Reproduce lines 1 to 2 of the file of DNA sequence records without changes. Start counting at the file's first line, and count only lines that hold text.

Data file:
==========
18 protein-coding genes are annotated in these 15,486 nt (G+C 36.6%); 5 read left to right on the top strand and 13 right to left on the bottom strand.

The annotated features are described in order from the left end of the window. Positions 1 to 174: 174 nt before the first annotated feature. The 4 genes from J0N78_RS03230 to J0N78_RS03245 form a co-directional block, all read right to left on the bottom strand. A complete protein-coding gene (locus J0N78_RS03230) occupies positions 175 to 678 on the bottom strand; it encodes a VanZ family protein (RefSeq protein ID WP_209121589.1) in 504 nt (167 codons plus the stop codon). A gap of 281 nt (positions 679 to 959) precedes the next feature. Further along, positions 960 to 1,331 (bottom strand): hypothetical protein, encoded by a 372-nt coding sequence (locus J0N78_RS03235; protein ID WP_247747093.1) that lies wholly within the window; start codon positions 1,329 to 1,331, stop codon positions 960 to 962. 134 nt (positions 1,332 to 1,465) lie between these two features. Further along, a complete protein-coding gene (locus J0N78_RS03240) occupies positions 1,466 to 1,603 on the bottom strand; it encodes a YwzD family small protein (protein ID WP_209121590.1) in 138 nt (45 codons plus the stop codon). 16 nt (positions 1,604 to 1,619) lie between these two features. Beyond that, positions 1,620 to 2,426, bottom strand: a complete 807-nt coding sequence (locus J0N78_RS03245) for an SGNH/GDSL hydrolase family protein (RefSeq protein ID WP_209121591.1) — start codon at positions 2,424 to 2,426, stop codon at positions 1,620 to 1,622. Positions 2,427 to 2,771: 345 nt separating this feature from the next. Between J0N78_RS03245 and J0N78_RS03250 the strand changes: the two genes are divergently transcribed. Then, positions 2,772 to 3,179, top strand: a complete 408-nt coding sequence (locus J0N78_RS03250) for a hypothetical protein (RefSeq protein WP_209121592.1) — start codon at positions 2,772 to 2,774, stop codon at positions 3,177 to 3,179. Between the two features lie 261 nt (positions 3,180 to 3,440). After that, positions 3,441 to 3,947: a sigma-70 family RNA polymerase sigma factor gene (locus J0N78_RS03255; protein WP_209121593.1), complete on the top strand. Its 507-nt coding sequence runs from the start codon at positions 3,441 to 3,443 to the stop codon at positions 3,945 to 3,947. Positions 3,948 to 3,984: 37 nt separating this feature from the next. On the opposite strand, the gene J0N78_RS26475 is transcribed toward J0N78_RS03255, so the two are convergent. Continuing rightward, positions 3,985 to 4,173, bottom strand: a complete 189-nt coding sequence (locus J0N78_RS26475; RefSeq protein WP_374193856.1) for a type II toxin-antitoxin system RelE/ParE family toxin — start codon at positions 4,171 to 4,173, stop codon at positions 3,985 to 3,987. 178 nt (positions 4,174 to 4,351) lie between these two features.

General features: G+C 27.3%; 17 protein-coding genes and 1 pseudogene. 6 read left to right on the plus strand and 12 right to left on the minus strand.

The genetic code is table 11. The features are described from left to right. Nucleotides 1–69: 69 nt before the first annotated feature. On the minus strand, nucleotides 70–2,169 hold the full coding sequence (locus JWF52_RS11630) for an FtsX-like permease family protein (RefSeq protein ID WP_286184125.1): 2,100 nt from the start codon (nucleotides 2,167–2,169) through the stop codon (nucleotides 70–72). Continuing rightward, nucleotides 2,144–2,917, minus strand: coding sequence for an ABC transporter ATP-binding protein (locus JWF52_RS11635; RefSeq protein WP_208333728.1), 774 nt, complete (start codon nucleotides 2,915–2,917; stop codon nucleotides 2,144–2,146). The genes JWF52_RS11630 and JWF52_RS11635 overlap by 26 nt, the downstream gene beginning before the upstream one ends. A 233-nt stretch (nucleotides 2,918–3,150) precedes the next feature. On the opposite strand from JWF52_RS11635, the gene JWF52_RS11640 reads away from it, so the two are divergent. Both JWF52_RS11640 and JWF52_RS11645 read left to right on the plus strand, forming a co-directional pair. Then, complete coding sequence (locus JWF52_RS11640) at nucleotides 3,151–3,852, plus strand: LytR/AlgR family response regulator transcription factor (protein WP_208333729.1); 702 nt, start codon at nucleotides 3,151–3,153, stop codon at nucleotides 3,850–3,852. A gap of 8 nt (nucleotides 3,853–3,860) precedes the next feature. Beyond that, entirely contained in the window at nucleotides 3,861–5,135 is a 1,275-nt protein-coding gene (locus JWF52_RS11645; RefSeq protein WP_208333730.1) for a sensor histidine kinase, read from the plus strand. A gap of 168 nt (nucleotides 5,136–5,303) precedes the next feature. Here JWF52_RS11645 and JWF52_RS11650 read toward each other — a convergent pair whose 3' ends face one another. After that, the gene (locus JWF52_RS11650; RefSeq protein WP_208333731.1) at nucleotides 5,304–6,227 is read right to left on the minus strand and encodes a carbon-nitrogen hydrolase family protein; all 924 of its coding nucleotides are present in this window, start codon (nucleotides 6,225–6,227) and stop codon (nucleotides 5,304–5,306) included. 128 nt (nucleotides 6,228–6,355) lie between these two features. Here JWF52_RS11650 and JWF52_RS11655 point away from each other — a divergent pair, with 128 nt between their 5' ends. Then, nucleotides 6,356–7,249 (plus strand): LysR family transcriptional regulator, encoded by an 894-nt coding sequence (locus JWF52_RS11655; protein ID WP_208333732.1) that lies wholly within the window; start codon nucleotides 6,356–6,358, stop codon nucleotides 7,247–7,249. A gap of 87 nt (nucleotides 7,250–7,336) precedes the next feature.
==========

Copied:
18 protein-coding genes are annotated in these 15,486 nt (G+C 36.6%); 5 read left to right on the top strand and 13 right to left on the bottom strand.

The annotated features are described in order from the left end of the window. Positions 1 to 174: 174 nt before the first annotated feature. The 4 genes from J0N78_RS03230 to J0N78_RS03245 form a co-directional block, all read right to left on the bottom strand. A complete protein-coding gene (locus J0N78_RS03230) occupies positions 175 to 678 on the bottom strand; it encodes a VanZ family protein (RefSeq protein ID WP_209121589.1) in 504 nt (167 codons plus the stop codon). A gap of 281 nt (positions 679 to 959) precedes the next feature. Further along, positions 960 to 1,331 (bottom strand): hypothetical protein, encoded by a 372-nt coding sequence (locus J0N78_RS03235; protein ID WP_247747093.1) that lies wholly within the window; start codon positions 1,329 to 1,331, stop codon positions 960 to 962. 134 nt (positions 1,332 to 1,465) lie between these two features. Further along, a complete protein-coding gene (locus J0N78_RS03240) occupies positions 1,466 to 1,603 on the bottom strand; it encodes a YwzD family small protein (protein ID WP_209121590.1) in 138 nt (45 codons plus the stop codon). 16 nt (positions 1,604 to 1,619) lie between these two features. Beyond that, positions 1,620 to 2,426, bottom strand: a complete 807-nt coding sequence (locus J0N78_RS03245) for an SGNH/GDSL hydrolase family protein (RefSeq protein ID WP_209121591.1) — start codon at positions 2,424 to 2,426, stop codon at positions 1,620 to 1,622. Positions 2,427 to 2,771: 345 nt separating this feature from the next. Between J0N78_RS03245 and J0N78_RS03250 the strand changes: the two genes are divergently transcribed. Then, positions 2,772 to 3,179, top strand: a complete 408-nt coding sequence (locus J0N78_RS03250) for a hypothetical protein (RefSeq protein WP_209121592.1) — start codon at positions 2,772 to 2,774, stop codon at positions 3,177 to 3,179. Between the two features lie 261 nt (positions 3,180 to 3,440). After that, positions 3,441 to 3,947: a sigma-70 family RNA polymerase sigma factor gene (locus J0N78_RS03255; protein WP_209121593.1), complete on the top strand. Its 507-nt coding sequence runs from the start codon at positions 3,441 to 3,443 to the stop codon at positions 3,945 to 3,947. Positions 3,948 to 3,984: 37 nt separating this feature from the next. On the opposite strand, the gene J0N78_RS26475 is transcribed toward J0N78_RS03255, so the two are convergent. Continuing rightward, positions 3,985 to 4,173, bottom strand: a complete 189-nt coding sequence (locus J0N78_RS26475; RefSeq protein WP_374193856.1) for a type II toxin-antitoxin system RelE/ParE family toxin — start codon at positions 4,171 to 4,173, stop codon at positions 3,985 to 3,987. 178 nt (positions 4,174 to 4,351) lie between these two features.